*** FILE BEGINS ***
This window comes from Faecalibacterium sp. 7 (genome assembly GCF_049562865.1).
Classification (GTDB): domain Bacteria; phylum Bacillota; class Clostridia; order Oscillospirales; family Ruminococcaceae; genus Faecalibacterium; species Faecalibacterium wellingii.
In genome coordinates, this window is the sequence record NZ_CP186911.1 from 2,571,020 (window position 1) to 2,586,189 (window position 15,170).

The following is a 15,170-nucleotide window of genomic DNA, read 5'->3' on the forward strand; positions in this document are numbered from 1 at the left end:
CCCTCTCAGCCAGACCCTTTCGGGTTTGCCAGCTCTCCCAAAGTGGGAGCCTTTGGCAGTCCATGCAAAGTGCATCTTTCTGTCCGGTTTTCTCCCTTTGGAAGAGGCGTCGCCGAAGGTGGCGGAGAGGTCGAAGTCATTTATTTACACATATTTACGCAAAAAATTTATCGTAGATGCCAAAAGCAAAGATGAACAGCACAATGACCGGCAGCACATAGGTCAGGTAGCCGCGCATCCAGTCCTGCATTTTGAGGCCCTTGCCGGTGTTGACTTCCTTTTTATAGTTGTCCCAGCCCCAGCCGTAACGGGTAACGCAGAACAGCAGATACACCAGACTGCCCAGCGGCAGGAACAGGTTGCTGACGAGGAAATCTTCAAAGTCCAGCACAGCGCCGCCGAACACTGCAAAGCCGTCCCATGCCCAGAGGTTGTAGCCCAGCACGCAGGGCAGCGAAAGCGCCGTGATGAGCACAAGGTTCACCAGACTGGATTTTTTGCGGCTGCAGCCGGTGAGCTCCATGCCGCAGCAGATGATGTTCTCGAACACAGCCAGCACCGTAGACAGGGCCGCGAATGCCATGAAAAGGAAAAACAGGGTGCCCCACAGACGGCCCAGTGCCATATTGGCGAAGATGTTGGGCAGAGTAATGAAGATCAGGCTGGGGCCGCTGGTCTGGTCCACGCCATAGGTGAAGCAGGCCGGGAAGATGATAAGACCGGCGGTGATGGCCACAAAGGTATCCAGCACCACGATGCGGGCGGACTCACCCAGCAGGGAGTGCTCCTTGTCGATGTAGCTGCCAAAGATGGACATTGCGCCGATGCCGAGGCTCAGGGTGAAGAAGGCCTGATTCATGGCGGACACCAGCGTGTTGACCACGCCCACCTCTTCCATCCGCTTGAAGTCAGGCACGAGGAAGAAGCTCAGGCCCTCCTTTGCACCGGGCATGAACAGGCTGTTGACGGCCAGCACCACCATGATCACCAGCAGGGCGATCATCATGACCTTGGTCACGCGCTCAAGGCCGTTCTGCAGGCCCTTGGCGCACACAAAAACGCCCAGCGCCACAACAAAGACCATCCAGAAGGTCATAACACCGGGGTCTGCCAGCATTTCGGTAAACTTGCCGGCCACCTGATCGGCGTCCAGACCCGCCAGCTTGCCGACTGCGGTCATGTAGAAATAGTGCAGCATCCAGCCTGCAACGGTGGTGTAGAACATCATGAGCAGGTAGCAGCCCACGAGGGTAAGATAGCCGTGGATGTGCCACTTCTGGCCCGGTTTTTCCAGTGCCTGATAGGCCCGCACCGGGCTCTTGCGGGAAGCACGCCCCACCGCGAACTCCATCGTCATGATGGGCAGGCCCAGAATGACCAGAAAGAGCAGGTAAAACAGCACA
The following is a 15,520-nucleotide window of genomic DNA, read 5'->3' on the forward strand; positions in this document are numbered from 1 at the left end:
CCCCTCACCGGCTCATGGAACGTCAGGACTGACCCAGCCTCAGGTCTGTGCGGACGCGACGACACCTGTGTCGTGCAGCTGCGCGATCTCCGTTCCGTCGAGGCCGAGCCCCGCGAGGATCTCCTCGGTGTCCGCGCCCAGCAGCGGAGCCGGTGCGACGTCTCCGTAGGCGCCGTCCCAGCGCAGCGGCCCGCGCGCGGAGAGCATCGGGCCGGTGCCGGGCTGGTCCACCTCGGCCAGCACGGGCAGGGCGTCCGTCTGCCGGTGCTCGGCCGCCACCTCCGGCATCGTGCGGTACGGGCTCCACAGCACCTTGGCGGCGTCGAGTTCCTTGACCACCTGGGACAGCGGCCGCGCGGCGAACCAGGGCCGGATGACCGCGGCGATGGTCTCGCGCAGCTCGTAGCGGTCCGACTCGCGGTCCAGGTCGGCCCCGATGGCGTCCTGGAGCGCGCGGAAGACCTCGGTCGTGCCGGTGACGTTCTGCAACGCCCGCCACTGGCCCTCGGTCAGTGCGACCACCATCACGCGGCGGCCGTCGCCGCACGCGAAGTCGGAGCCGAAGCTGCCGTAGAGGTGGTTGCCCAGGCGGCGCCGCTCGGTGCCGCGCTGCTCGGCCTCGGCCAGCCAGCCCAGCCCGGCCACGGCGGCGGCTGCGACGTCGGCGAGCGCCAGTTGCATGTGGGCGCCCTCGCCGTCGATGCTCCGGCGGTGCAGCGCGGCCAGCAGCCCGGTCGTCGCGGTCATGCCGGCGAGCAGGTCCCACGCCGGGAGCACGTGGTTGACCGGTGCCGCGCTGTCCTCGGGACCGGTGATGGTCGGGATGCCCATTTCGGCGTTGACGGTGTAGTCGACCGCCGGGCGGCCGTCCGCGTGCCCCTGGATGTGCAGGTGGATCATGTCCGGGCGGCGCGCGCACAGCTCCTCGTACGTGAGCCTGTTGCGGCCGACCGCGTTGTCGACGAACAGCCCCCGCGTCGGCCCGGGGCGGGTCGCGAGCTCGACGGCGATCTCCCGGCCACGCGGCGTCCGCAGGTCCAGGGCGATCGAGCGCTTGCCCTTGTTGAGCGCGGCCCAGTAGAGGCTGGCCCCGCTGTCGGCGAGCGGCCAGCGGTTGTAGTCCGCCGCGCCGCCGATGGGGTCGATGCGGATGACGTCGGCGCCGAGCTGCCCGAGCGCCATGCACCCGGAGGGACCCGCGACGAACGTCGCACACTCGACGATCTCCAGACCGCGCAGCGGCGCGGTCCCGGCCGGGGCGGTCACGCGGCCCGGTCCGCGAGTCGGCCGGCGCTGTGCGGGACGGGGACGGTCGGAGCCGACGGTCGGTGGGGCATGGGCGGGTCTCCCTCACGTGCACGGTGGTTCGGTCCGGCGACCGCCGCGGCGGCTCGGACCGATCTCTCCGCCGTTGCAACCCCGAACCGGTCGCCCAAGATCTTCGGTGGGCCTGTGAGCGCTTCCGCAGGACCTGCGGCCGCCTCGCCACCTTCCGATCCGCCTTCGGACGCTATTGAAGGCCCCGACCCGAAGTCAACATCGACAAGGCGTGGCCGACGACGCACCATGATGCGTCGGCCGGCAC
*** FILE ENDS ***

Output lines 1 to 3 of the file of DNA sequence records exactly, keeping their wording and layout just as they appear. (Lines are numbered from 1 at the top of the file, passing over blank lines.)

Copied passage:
This window comes from Faecalibacterium sp. 7 (genome assembly GCF_049562865.1).
Classification (GTDB): domain Bacteria; phylum Bacillota; class Clostridia; order Oscillospirales; family Ruminococcaceae; genus Faecalibacterium; species Faecalibacterium wellingii.
In genome coordinates, this window is the sequence record NZ_CP186911.1 from 2,571,020 (window position 1) to 2,586,189 (window position 15,170).